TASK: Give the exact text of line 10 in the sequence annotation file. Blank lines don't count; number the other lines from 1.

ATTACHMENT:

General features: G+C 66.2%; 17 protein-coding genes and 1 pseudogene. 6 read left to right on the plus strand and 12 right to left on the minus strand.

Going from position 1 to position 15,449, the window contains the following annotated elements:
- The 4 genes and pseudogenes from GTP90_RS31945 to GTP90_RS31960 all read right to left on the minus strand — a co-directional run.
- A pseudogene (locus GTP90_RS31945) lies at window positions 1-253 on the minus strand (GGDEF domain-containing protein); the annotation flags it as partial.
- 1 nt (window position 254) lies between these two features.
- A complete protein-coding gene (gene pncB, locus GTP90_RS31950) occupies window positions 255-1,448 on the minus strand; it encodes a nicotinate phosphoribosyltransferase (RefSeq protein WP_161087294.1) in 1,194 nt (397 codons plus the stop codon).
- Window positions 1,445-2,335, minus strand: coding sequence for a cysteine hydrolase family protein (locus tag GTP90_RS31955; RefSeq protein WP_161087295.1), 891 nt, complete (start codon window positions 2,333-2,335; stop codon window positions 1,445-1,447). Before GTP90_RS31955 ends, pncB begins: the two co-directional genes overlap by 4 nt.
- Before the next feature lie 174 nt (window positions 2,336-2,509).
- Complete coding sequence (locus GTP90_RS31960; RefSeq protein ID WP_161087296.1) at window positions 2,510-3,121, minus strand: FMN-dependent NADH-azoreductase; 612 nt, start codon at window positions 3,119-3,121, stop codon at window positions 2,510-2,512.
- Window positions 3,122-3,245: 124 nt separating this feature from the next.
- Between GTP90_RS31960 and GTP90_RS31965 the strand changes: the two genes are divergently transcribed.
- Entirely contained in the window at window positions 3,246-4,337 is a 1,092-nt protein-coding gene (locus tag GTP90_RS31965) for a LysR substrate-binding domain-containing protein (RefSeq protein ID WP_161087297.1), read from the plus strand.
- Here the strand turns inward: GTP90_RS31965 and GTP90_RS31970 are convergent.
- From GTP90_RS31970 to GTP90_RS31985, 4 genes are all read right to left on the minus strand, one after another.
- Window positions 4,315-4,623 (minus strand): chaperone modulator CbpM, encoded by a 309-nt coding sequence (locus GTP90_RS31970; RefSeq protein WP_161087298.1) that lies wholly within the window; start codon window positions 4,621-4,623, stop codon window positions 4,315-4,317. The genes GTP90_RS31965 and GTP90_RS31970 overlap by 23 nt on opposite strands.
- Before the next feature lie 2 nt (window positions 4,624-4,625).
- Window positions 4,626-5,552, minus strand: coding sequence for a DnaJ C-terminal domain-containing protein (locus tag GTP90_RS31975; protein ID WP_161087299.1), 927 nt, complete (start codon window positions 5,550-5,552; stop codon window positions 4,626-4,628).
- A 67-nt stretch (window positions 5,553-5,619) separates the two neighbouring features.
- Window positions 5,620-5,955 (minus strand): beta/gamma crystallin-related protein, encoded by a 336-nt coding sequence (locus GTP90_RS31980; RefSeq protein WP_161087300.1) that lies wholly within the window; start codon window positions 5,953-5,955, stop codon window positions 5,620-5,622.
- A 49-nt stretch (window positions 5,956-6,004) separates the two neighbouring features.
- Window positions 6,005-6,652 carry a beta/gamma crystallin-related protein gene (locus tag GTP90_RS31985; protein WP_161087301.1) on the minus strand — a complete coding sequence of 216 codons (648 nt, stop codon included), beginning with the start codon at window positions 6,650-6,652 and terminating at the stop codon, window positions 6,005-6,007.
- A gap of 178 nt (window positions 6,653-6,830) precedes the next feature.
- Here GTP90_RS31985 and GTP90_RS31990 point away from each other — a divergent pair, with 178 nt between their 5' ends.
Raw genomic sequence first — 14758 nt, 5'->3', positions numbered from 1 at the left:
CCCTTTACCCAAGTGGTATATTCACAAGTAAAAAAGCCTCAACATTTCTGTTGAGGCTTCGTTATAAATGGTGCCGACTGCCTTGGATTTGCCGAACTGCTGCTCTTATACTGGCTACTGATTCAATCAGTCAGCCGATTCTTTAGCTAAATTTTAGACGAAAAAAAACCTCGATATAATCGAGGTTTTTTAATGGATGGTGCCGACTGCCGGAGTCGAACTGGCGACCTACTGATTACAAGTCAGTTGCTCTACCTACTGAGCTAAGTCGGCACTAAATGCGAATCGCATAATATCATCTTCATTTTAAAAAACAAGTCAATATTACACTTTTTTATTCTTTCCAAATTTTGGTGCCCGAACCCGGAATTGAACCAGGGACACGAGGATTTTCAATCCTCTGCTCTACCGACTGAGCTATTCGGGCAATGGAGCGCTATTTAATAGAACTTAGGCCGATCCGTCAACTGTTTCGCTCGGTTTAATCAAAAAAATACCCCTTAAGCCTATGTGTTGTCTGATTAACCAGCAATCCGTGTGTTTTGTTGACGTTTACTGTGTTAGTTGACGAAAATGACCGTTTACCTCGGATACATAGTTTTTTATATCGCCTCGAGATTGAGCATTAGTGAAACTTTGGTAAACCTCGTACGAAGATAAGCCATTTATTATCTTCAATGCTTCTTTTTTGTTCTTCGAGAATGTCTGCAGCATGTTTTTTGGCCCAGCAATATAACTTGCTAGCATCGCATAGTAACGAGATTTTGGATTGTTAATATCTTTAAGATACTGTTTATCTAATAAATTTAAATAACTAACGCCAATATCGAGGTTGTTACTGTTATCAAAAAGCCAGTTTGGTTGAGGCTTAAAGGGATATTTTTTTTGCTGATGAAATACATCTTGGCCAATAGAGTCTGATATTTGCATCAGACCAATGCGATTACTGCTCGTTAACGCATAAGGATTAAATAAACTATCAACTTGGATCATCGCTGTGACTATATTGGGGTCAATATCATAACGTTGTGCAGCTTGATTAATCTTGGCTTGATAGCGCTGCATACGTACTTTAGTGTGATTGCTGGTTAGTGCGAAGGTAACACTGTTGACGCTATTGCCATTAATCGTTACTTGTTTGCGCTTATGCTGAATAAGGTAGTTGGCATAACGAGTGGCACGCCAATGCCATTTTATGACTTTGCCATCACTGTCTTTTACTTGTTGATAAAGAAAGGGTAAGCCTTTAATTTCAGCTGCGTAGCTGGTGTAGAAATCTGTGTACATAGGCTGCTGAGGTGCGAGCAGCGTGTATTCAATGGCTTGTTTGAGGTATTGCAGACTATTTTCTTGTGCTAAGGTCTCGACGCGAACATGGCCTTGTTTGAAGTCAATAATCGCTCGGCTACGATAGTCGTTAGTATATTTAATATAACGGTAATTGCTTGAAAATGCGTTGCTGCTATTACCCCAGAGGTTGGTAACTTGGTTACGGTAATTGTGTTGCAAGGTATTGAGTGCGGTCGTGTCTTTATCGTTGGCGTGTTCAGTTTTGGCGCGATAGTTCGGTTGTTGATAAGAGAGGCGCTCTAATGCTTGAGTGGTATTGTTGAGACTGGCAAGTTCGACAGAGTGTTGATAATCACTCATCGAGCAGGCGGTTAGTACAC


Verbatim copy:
- Window positions 3,122-3,245: 124 nt separating this feature from the next.